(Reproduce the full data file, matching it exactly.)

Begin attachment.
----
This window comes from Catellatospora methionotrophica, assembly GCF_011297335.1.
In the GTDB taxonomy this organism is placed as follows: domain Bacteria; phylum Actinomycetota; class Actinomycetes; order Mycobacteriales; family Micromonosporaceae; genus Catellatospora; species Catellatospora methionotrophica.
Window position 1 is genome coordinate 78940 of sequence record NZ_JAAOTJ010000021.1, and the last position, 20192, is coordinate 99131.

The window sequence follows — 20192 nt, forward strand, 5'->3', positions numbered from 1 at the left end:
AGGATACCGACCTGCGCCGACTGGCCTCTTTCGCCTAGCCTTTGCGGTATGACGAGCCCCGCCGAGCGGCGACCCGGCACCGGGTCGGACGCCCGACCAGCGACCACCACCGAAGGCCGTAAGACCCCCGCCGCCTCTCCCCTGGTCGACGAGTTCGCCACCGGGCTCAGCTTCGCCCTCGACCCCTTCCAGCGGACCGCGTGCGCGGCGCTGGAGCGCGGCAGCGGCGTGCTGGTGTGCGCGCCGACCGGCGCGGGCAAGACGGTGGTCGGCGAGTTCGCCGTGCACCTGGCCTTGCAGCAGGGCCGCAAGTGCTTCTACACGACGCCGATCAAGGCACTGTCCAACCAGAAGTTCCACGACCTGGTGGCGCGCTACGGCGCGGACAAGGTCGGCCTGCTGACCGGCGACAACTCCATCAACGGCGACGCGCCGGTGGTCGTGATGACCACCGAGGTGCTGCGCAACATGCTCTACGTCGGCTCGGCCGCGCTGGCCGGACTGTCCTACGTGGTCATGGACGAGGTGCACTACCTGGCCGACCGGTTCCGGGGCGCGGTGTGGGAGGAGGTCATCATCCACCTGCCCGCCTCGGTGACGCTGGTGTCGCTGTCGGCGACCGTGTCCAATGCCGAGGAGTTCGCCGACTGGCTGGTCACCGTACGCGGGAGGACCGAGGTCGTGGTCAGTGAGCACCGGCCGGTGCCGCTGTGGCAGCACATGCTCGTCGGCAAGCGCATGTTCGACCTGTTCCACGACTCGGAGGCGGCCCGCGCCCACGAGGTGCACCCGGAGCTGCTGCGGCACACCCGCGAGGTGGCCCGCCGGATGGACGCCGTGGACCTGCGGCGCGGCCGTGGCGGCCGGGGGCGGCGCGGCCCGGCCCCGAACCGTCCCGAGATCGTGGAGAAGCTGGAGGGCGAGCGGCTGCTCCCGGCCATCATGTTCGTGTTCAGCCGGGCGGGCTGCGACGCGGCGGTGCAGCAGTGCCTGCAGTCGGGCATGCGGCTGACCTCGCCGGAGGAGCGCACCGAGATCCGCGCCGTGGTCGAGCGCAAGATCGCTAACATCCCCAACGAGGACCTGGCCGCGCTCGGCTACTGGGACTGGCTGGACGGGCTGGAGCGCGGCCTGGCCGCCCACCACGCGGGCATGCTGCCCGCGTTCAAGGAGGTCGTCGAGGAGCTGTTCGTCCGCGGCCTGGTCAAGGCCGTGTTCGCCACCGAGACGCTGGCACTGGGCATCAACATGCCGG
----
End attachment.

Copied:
This window comes from Catellatospora methionotrophica, assembly GCF_011297335.1.
In the GTDB taxonomy this organism is placed as follows: domain Bacteria; phylum Actinomycetota; class Actinomycetes; order Mycobacteriales; family Micromonosporaceae; genus Catellatospora; species Catellatospora methionotrophica.
Window position 1 is genome coordinate 78940 of sequence record NZ_JAAOTJ010000021.1, and the last position, 20192, is coordinate 99131.

The window sequence follows — 20192 nt, forward strand, 5'->3', positions numbered from 1 at the left end:
AGGATACCGACCTGCGCCGACTGGCCTCTTTCGCCTAGCCTTTGCGGTATGACGAGCCCCGCCGAGCGGCGACCCGGCACCGGGTCGGACGCCCGACCAGCGACCACCACCGAAGGCCGTAAGACCCCCGCCGCCTCTCCCCTGGTCGACGAGTTCGCCACCGGGCTCAGCTTCGCCCTCGACCCCTTCCAGCGGACCGCGTGCGCGGCGCTGGAGCGCGGCAGCGGCGTGCTGGTGTGCGCGCCGACCGGCGCGGGCAAGACGGTGGTCGGCGAGTTCGCCGTGCACCTGGCCTTGCAGCAGGGCCGCAAGTGCTTCTACACGACGCCGATCAAGGCACTGTCCAACCAGAAGTTCCACGACCTGGTGGCGCGCTACGGCGCGGACAAGGTCGGCCTGCTGACCGGCGACAACTCCATCAACGGCGACGCGCCGGTGGTCGTGATGACCACCGAGGTGCTGCGCAACATGCTCTACGTCGGCTCGGCCGCGCTGGCCGGACTGTCCTACGTGGTCATGGACGAGGTGCACTACCTGGCCGACCGGTTCCGGGGCGCGGTGTGGGAGGAGGTCATCATCCACCTGCCCGCCTCGGTGACGCTGGTGTCGCTGTCGGCGACCGTGTCCAATGCCGAGGAGTTCGCCGACTGGCTGGTCACCGTACGCGGGAGGACCGAGGTCGTGGTCAGTGAGCACCGGCCGGTGCCGCTGTGGCAGCACATGCTCGTCGGCAAGCGCATGTTCGACCTGTTCCACGACTCGGAGGCGGCCCGCGCCCACGAGGTGCACCCGGAGCTGCTGCGGCACACCCGCGAGGTGGCCCGCCGGATGGACGCCGTGGACCTGCGGCGCGGCCGTGGCGGCCGGGGGCGGCGCGGCCCGGCCCCGAACCGTCCCGAGATCGTGGAGAAGCTGGAGGGCGAGCGGCTGCTCCCGGCCATCATGTTCGTGTTCAGCCGGGCGGGCTGCGACGCGGCGGTGCAGCAGTGCCTGCAGTCGGGCATGCGGCTGACCTCGCCGGAGGAGCGCACCGAGATCCGCGCCGTGGTCGAGCGCAAGATCGCTAACATCCCCAACGAGGACCTGGCCGCGCTCGGCTACTGGGACTGGCTGGACGGGCTGGAGCGCGGCCTGGCCGCCCACCACGCGGGCATGCTGCCCGCGTTCAAGGAGGTCGTCGAGGAGCTGTTCGTCCGCGGCCTGGTCAAGGCCGTGTTCGCCACCGAGACGCTGGCACTGGGCATCAACATGCCGG